Oh yeah, don't you get me started on the negative impact that "green" f* policies have on us and the products we buy. :shadedshu Tell you what, it sounds like you know a bit about this, so if you're up for writing an editorial on it, I think that you'd do a fantastic job on it. :rockout:

newtekie1 said:
I seem to remember WD was the one manufacturer that actually upped their warranties from 3 years to 5 when Seagate and the others dropped theirs down to 3 years standard.
How times change, huh? :shadedshu There's probably a TPU news article supporting your post, if we look for it. :)
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#7
ironwolf
Well, SOAB. This is why I moved from Seagate to WD after Seagate started gimping their warranty lengths. Really bad stupid time for them to be doing this.
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#8
newtekie1
Semi-Retired Folder
qubit said:
How times change, huh? There's probably a TPU news article supporting your post, if we look for it.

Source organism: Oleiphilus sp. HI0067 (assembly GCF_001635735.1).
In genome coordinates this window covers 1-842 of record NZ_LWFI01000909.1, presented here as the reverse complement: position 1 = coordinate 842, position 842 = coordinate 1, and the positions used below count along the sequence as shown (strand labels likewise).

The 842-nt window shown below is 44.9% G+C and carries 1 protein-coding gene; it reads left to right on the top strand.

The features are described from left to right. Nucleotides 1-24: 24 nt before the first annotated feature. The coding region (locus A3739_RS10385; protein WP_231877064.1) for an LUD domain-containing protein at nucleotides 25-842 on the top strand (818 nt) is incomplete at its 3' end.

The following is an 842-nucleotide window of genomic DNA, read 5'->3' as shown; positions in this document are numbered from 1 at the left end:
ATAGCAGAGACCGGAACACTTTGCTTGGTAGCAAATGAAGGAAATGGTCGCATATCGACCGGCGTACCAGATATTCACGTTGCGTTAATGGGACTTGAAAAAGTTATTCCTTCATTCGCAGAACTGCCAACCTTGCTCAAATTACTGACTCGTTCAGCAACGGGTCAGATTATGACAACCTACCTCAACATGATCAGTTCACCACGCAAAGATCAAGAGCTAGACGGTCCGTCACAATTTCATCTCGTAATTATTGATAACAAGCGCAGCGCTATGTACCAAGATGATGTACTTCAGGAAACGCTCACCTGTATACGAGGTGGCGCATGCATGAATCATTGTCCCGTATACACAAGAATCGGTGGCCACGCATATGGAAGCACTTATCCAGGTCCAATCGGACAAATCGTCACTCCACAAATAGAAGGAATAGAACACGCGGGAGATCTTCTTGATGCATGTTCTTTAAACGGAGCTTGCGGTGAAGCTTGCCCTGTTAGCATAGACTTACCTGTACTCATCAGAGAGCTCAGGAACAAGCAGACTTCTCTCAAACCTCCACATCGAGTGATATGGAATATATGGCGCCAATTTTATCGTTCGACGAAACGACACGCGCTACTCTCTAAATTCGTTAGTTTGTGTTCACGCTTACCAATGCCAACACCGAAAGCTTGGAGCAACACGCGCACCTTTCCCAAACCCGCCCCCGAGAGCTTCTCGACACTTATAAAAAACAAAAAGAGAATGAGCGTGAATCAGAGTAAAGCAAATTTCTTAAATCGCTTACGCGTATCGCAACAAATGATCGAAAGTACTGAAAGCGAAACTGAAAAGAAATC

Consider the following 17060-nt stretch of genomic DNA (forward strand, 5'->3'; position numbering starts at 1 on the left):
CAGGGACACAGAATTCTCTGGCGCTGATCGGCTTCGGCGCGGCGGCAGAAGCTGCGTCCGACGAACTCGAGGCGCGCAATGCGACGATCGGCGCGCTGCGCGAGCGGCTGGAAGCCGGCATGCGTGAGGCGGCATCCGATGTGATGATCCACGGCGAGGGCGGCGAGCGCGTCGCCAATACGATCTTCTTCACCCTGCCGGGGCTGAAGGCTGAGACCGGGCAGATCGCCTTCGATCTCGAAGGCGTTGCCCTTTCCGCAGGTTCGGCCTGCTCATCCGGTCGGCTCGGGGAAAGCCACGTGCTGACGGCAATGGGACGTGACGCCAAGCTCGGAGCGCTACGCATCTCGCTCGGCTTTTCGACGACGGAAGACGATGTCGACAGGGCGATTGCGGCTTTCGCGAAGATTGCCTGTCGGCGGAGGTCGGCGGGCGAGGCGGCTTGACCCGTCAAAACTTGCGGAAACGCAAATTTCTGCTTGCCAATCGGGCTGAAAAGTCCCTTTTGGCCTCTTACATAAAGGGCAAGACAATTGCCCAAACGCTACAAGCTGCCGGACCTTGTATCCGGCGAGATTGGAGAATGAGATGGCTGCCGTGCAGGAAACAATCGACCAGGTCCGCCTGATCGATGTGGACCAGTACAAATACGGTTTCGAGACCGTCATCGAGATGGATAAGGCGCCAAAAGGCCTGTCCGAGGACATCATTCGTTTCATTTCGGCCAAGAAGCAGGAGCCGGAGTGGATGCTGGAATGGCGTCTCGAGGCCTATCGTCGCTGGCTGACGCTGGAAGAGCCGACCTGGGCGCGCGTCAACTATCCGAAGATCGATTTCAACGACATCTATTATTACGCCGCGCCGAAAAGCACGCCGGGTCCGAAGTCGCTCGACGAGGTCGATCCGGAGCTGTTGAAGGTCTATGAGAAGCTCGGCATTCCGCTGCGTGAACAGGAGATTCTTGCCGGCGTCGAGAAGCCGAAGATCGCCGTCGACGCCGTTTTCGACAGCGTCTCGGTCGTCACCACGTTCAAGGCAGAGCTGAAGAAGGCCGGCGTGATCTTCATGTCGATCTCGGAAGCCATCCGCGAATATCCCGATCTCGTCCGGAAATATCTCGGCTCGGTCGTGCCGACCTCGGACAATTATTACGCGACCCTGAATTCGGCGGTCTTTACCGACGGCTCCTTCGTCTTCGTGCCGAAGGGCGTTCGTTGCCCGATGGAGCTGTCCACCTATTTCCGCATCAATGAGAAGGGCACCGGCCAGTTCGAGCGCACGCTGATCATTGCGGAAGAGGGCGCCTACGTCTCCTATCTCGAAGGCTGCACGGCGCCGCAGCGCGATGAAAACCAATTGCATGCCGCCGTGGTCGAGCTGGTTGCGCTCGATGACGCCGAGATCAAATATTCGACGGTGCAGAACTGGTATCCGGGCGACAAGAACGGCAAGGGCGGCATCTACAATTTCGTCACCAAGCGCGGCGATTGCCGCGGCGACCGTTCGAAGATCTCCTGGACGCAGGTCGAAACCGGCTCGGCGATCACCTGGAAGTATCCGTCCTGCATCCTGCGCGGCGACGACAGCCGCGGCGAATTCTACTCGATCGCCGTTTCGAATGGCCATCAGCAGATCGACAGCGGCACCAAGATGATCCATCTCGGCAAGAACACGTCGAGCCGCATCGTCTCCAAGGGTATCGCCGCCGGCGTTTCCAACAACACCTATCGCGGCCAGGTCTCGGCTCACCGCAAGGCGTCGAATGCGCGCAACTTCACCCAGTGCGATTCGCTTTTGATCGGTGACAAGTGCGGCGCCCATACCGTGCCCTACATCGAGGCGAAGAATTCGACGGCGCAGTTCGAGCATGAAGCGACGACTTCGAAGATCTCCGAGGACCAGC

IMO, lowering the warranty on their lower end drives isn't a real big deal. I think the point that a lot of the people that want to rag on WD for doing this are missing is the fact that they are still offering 5 year warranties on their higher end drives. You'd be hard pressed to find another manufacturer that does that consistently.

Also, while lowering the warranty on lower end drives does suck, I don't think we should single out WD here, or try to find some malicious reasoning behind it. Seagate dropped their standard warranty on most of their drives to 2 years a few months ago. WD is just following suit. And sadly because there is no real competition in the HDD market anymore, thanks to there only being 2 real players, if one lowers their quality of service the other will do the same.